I like the Carve Zone picture.

 

Ken

 

 


+1 icon14.gif
 

 

post #17 of 70
Thread Starter 

 

I'm glad everyone seems to be on board in opposition to the bastardization of the CARVING term.  Lets all actively work to nip this silly trend in the bud now, so we don't have to deal with even bigger confusion issues down the road.    

 

I think this is an excellent theme for our crusade:

 

Quote:
Originally Posted by L&AirC View Post

 

You're either carving or you aren't.

 

 

 

 



 

post #18 of 70

So for a brushed carve turn, should just the carve be removed like in brushed turn or should another term be inserted?

 

What would be a more correct tern for the turn by some called QCT? 

post #19 of 70



 

Quote:
Originally Posted by Rick View Post

 

I think this is an excellent theme for our crusade:

 



 Let me be the first to get on the band wagon.

 

New signature \/

 

post #20 of 70
Quote:
Originally Posted by Skidude72 View Post

Another core issue which has not been addressed...is what about turns that start with a brush, and finish with pencil lines?th_dunno-1[1].gif

 



Part of the turn is carved, part isn't.  Apply a suitably descriptive term to this as you see fit, but there's no need to change the definition of carving.

 

post #21 of 70
Quote:
Originally Posted by Rick View Post

 

I'm glad everyone seems to be on board in opposition to the bastardization of the CARVING term.  Lets all actively work to nip this silly trend in the bud now, so we don't have to deal with even bigger confusion issues down the road.    

 

I think this is an excellent theme for our crusade:

 



 


Count me in.

 

post #22 of 70

How about Bending the Ride instead of Riding the Bend?th_dunno-1[1].gif

post #23 of 70
Quote:
Originally Posted by jhcooley View Post

Either "riding the sidecut" or "riding the bend" sounds too much like "park and ride" to me.

 


Don't you have to Pose and Go before you can Park and Ride?

post #24 of 70

No crusade, just reinforcing the bullworks and circling the wagons on what clearly already exists.

 

Loved this L&AirC

Quote:

Guy gets pulled over for rolling through a stop sign.  He argues with the cop that he slowed down enough to continue on safely.  Cop says "But you didn't stop."  Guy says "Stop. Slow down.  What's the difference?"  Cop pulls the guy half way through the drivers window and starts beating his head with his baton and says "Do you want me to Stop or Slow Down."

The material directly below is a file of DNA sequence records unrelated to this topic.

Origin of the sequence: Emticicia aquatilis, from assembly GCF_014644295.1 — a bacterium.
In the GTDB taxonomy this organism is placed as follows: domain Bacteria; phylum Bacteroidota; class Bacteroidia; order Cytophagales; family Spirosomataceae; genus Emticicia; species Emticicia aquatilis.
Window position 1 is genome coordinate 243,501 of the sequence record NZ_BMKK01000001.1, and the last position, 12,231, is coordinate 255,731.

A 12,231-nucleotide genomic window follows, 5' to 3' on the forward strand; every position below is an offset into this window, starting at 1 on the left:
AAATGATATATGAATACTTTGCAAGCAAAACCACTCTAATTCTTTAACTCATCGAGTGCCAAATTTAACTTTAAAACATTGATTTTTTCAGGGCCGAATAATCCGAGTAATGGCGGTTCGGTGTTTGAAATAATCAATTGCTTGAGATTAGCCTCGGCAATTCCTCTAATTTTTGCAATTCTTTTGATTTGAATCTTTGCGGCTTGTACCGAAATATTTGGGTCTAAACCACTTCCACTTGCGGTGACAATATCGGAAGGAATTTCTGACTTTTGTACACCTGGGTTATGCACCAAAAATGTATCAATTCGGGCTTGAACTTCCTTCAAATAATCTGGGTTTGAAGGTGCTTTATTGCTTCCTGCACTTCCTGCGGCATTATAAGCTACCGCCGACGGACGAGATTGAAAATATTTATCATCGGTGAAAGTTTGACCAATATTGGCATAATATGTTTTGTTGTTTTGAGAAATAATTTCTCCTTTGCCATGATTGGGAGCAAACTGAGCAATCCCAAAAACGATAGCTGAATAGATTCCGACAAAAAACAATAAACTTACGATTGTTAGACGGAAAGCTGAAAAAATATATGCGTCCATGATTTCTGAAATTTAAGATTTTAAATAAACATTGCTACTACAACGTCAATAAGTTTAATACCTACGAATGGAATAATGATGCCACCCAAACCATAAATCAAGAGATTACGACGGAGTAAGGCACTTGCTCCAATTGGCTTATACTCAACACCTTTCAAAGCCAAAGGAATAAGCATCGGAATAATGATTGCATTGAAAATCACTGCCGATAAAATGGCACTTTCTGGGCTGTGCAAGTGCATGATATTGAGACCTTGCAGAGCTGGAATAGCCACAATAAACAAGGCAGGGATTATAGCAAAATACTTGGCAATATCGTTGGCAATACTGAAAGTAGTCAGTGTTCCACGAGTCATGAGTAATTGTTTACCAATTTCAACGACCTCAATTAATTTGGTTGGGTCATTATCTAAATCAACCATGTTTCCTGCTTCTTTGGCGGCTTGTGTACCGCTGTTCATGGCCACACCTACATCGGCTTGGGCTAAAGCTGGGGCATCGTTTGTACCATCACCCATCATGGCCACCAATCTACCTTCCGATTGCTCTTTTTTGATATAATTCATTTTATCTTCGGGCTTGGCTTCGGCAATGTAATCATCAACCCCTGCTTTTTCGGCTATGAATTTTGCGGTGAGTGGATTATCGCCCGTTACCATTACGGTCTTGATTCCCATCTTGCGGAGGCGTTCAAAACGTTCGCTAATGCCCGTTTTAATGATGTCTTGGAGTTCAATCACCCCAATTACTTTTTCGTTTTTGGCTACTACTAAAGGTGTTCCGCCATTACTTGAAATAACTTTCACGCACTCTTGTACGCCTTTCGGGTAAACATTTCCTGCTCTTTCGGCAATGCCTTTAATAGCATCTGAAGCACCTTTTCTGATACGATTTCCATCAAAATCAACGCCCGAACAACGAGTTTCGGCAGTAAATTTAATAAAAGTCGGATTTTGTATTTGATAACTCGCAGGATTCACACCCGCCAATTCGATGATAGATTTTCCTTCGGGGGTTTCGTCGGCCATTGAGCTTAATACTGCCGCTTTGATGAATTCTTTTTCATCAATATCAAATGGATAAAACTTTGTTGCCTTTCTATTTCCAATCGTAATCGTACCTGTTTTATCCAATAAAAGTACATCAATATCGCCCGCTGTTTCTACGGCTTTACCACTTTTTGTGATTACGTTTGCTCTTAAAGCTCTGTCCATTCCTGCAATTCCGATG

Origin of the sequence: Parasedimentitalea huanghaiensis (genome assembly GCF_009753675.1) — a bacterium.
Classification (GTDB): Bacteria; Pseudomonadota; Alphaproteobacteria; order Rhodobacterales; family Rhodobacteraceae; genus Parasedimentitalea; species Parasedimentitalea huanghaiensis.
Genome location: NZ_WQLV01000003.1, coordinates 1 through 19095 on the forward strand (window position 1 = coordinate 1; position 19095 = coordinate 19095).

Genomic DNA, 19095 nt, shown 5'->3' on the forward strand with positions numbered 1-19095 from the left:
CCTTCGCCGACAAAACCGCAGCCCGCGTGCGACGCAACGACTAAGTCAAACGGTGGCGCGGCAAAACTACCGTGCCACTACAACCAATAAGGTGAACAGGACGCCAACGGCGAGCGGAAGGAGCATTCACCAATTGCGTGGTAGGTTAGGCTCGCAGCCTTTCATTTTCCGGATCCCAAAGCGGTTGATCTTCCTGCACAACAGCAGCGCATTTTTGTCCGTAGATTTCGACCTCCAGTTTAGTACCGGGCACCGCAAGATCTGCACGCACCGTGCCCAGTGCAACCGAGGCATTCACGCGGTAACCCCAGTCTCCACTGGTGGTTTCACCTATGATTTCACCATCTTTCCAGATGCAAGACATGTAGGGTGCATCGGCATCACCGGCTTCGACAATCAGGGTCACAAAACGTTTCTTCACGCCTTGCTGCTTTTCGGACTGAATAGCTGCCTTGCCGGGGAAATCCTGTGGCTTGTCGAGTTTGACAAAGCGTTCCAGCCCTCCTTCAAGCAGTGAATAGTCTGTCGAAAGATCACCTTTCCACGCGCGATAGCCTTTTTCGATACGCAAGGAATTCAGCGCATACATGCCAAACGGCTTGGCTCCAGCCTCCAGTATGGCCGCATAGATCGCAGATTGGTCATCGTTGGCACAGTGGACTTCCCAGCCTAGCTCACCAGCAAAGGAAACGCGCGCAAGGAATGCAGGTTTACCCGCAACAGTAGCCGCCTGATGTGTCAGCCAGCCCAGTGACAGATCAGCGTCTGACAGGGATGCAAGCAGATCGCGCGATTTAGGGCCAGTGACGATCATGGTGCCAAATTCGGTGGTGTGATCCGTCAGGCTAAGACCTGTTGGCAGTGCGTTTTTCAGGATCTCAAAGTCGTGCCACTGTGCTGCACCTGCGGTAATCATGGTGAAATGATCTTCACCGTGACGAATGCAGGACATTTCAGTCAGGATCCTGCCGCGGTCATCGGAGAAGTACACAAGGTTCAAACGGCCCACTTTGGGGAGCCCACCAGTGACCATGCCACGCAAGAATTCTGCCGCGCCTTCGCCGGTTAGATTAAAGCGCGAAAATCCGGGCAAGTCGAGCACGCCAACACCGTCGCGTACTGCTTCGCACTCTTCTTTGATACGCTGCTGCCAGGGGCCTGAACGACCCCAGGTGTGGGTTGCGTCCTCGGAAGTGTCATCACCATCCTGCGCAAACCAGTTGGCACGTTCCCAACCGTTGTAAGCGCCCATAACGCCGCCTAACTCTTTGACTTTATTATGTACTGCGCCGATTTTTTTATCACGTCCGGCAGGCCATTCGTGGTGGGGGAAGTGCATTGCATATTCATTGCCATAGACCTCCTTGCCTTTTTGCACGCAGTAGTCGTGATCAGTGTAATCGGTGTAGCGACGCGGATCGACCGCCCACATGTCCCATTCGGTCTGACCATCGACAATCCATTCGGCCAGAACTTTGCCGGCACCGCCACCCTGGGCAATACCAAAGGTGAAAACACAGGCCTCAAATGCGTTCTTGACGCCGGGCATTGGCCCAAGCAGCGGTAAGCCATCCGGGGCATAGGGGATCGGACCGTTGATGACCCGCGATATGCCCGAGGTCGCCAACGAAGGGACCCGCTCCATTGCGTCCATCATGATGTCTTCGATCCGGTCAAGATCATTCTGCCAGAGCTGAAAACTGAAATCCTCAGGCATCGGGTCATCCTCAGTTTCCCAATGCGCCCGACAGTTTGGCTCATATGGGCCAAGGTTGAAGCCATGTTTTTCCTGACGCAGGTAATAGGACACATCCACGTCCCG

You're either carving or you aren't. 

Count me in for sure (as if you couldn't tell from my other posts).

 

 

That said, here is a spectrum of turns and, yes, I left a little wiggle room at the end for fat twin lines in the snow versus thin lines.

 

 

going sideways   going straight      
100%   0%   downhill sideslip  
90%   10%   forward sideslip  
80%   20%   slippy  
70%   30%   sliddy  
60%   40%   slewed  
50%   50%   Skivy turn  
40%   60%   skarvy  
30%   70%   smarved  
20%   80%   sliced  
10%   90%   scarved  
2%   98%   carved thick rairoad tracks
0%   100%   pure carved thin railroad tracks 

 

Cast in snow so please feel free to embellish. 

post #25 of 70
Quote:
Originally Posted by L&AirC View Post

This is no different than distinguishing between stopping and slowing down in the old joke:

 

Guy gets pulled over for rolling through a stop sign.  He argues with the cop that he slowed down enough to continue on safely.  Cop says "But you didn't stop."  Guy says "Stop. Slow down.  What's the difference?"  Cop pulls the guy half way through the drivers window and starts beating his head with his baton and says "Do you want me to Stop or Slow Down."

 

You're either carving or you aren't.

 

Yep.....you got my vote.....
 

 

post #26 of 70
Quote:
Originally Posted by Snowhawk View Post

No crusade, just reinforcing the bullworks and circling the wagons on what clearly already exists.

 

Loved this L&AirC

Count me in for sure (as if you couldn't tell from my other posts).

 

 

That said, here is a spectrum of turns and, yes, I left a little wiggle room at the end for fat twin lines in the snow versus thin lines.

 

 

going sideways   going straight      
100%   0%   downhill sideslip  
90%   10%   forward sideslip  
80%   20%   slippy  
70%   30%   sliddy  
60%   40%   slewed  
50%   50%   Skivy turn  
40%   60%   skarvy  
30%   70%   smarved